See C. Aubrey

I miss Nelson terribly.
I missed his sunny and sweet companionship so much that soon, very soon, after losing him, I found myself seeking a new canine friend with whom to walk and talk and play. Googling, I discovered a Michigan breeder of Jack Russell Terriers whose young brood, consisting of two little boys and two little girls, looked promising. Two weeks ago, I brought home, from among this furry quartet, C. Aubrey – informally, just plain Aubrey. I wanted a moniker both very British-sounding, as the breed originated in England, and one I wasn't likely to encounter in my travels. (I don't seek my inspiration from names stitched on dog beds or Christmas stockings in pet catalogues.) Who, I ask, is more English than Sir C. (the C., I discovered, stands for Charles, as I'd suspected) Aubrey Smith, kindly but imposing presence in countless Hollywood films of the Golden Age?

Aubrey, born May 13 (the birthday of powerhouse trumpeter in the Goodman and T. Dorsey orchestras, Ziggy Elman), is ten weeks old. He's teething, gnawing happily at my hands and wrists and learning, without treat incentive (unlike the highly food-motivated Nelson), the sit, down and rollover commands (I mean, "requests"). His breeders were calling him Mr. Chubsters, as he was the biggest in the litter, outweighing, at birth, the closest in size by a full ounce and had maintained a well-padded lead. He doesn't seem especially interested in his chow now, though, and his svelte little body rather reminds me of a ferret's. My Nelson was a bit of a chunk, I must admit. I think Aubrey, whose mother was the long-legged variety of JRT and father the short-legged, will be a bit taller as well as slimmer than Nelsie (I pronounce the s like a z).

He doesn't look much like C. Aubrey Smith

A few days ago, I was listening to some Gus Arnheim sides, and Aubrey was fascinated by Bing's trademark whistle. Just as Nelson and I had our little songs, I sing to this young lad as we go about our activities. As his middle-section still can be spanned by one of my fairly small hands, I often say, "Scoop of Aubrey," as I lift him from danger (killer bees!) or naughtiness (tassel destruction is a favorite pastime); sometimes I croon "You're the Scoop of C. Aubrey," to the tune of "Sheik of Araby." A holdover from Nelson's and my repertoire is the winning Harry Warren-Al Dubin "Would You Like to Take a Walk?" Nauseatingly precious, aren't I/we? Please forgive the tales of the sister of a tail-wagger.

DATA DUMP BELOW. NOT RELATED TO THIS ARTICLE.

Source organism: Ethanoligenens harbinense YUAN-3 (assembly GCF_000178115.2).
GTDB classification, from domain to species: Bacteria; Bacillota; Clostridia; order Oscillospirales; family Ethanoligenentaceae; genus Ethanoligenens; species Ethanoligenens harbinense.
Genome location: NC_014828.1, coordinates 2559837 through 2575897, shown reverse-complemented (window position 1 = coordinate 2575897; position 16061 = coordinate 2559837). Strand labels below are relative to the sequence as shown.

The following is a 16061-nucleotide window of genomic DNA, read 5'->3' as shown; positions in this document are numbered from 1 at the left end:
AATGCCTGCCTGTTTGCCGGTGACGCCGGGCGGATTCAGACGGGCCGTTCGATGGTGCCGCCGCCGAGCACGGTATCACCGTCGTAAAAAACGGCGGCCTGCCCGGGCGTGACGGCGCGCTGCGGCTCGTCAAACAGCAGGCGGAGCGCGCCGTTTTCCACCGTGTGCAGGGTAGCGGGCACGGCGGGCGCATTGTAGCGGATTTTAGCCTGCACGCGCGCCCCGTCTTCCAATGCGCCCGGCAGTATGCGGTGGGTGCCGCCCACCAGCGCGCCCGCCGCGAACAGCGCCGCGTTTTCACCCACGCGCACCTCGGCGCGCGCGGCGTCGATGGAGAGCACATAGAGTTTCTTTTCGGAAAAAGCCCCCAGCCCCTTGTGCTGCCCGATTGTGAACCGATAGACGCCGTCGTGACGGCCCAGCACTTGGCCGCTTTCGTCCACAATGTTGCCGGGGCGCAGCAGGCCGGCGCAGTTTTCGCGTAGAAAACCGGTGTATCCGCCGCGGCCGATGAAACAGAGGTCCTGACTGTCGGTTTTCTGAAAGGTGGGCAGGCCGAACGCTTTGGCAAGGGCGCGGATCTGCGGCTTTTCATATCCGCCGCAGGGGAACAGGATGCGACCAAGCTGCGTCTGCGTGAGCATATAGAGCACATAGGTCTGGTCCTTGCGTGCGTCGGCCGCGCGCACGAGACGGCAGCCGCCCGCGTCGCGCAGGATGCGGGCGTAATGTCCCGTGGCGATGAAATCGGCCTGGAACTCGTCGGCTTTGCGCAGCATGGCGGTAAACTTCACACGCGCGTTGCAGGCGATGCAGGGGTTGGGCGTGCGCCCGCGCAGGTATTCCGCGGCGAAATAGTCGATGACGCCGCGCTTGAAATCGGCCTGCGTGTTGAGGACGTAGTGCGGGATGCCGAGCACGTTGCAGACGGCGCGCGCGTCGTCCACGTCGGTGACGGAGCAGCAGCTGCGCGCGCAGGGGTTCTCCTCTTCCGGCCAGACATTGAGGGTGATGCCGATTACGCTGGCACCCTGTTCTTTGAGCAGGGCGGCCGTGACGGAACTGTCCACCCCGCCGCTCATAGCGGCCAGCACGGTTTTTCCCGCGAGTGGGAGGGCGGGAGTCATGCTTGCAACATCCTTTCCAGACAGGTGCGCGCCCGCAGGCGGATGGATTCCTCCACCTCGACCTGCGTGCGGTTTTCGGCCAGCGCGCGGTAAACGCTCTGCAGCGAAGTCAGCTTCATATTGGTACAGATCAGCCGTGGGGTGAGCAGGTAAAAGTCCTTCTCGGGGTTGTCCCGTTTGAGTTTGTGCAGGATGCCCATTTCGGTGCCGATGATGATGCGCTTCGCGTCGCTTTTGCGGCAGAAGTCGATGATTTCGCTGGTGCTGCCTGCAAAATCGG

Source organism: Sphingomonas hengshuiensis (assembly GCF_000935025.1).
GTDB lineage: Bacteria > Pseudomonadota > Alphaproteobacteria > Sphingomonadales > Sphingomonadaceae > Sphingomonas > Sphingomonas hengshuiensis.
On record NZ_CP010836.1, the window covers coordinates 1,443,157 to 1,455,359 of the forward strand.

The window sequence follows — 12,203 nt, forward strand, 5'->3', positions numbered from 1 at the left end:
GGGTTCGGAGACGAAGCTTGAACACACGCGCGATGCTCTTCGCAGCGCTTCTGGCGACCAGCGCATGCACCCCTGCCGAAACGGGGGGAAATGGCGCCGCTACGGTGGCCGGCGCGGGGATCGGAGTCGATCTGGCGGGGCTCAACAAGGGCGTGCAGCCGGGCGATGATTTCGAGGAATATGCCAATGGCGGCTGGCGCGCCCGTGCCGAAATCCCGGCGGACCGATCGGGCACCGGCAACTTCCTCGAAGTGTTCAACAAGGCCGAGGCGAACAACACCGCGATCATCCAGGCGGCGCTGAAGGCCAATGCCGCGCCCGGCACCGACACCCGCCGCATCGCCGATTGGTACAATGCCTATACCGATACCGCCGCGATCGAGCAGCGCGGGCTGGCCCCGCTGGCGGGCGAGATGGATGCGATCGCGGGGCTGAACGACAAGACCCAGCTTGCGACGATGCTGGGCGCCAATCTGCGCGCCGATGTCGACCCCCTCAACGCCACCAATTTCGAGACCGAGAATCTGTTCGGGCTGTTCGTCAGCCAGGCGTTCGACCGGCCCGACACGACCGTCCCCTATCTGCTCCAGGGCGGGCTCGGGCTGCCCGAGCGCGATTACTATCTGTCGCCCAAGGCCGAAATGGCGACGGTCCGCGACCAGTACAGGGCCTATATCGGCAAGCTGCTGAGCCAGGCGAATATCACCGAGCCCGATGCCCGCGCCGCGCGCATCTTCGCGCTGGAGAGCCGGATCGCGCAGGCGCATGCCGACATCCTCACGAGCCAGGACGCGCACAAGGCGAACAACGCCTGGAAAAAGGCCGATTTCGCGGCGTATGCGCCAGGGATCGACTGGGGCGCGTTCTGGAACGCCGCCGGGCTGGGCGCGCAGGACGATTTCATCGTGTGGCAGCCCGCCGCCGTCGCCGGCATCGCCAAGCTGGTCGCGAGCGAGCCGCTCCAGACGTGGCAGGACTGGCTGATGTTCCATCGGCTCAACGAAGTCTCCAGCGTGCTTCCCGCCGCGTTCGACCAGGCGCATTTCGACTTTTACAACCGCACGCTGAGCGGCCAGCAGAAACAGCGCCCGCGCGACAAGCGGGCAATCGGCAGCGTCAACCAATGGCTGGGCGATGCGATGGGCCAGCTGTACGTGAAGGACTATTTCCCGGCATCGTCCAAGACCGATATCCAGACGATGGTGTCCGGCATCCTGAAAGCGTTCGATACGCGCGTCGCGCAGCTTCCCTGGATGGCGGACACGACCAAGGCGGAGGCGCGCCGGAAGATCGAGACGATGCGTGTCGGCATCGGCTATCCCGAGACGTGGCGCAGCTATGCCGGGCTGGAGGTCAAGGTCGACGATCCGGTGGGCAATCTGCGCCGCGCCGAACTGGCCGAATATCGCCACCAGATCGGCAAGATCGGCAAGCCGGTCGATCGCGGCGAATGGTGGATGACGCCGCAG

It still seems only yesterday that Nelson was limping around, awaiting knee surgery following a tumble he took – one week to the day after his twelfth birthday – in jumping from a rock to pursue a chipmunk. We couldn't go for our daily strolls, so we'd sit in the yard, communing with nature. Literally overnight, he developed a distended stomach that was clearly causing him pain. An observatory stay in the hospital was followed by a visit to a specialist's clinic, at which he underwent an ultrasound, which didn't prove illuminating: perhaps he had a duodenal ulcer or had swallowed something that created a blockage. Back at the local hospital, exploratory surgery was the next step. Before my little baby was taken in, I told him just to make it through the surgery – pet people know about anathesia and older dogs, cats, etc. – and we, the staff and I, would take care of the rest. He then gave me a kiss. The doctor wasn't gone long; upon opening his tummy, she found that he had a tumor on his pancreas that was positioned in a way that prevented him from releasing fluids in his stomach. Too, his liver showed indications of cancer growth. Presented with the options, it was apparent to me that the purpose of any treatments, surgical or chemotherapeutic, would have been merely to give me time for a longer goodbye and Nelson time for more pain. I asked, "Does this mean there's no good way this can come out?" I didn't want to be selfish; I opted for euthanasia ... and the doctor told me that she felt I'd made the right decision: to let go. It was difficult, extremely difficult, to say the least.

Aubrey's here now. He's not a replacement for Nelson – no dog will ever take Nelson's place. Aubrey is a new friend. I've been sleeping with Nelson's collar under my pillow. At this point, I can't imagine developing with Aubrey the rapport that Nelsie and I shared. But taking care of the new lad and taking pleasure in his antics takes my mind off the loss.

Even the liveliest among us requires rest occasionally.

Aubrey's a cute kid – cute, where Nelson, even in puppyhood, was handsome. And Aubrey's affectionate, like his brother, whom he didn't know. If I can just keep him away from the damned tassels!